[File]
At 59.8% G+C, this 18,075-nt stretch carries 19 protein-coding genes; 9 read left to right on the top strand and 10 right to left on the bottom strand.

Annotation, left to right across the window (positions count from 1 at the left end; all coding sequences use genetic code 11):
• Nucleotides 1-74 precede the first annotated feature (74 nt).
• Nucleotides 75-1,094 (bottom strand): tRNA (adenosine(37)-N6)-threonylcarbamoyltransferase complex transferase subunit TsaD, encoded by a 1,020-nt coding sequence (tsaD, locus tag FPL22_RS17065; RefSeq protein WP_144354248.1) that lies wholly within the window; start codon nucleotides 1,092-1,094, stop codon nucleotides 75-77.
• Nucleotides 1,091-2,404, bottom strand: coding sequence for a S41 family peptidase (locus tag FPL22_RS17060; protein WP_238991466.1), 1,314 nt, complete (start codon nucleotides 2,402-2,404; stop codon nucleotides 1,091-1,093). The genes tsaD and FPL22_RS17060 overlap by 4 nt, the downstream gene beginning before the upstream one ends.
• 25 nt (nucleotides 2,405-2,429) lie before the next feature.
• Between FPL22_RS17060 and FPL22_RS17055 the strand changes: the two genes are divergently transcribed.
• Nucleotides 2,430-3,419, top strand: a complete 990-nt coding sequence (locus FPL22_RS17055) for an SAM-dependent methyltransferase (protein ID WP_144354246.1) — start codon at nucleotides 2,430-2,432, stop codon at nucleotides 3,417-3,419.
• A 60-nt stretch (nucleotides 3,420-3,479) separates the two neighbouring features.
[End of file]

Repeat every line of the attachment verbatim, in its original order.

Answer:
At 59.8% G+C, this 18,075-nt stretch carries 19 protein-coding genes; 9 read left to right on the top strand and 10 right to left on the bottom strand.

Annotation, left to right across the window (positions count from 1 at the left end; all coding sequences use genetic code 11):
• Nucleotides 1-74 precede the first annotated feature (74 nt).
• Nucleotides 75-1,094 (bottom strand): tRNA (adenosine(37)-N6)-threonylcarbamoyltransferase complex transferase subunit TsaD, encoded by a 1,020-nt coding sequence (tsaD, locus tag FPL22_RS17065; RefSeq protein WP_144354248.1) that lies wholly within the window; start codon nucleotides 1,092-1,094, stop codon nucleotides 75-77.
• Nucleotides 1,091-2,404, bottom strand: coding sequence for a S41 family peptidase (locus tag FPL22_RS17060; protein WP_238991466.1), 1,314 nt, complete (start codon nucleotides 2,402-2,404; stop codon nucleotides 1,091-1,093). The genes tsaD and FPL22_RS17060 overlap by 4 nt, the downstream gene beginning before the upstream one ends.
• 25 nt (nucleotides 2,405-2,429) lie before the next feature.
• Between FPL22_RS17060 and FPL22_RS17055 the strand changes: the two genes are divergently transcribed.
• Nucleotides 2,430-3,419, top strand: a complete 990-nt coding sequence (locus FPL22_RS17055) for an SAM-dependent methyltransferase (protein ID WP_144354246.1) — start codon at nucleotides 2,430-2,432, stop codon at nucleotides 3,417-3,419.
• A 60-nt stretch (nucleotides 3,420-3,479) separates the two neighbouring features.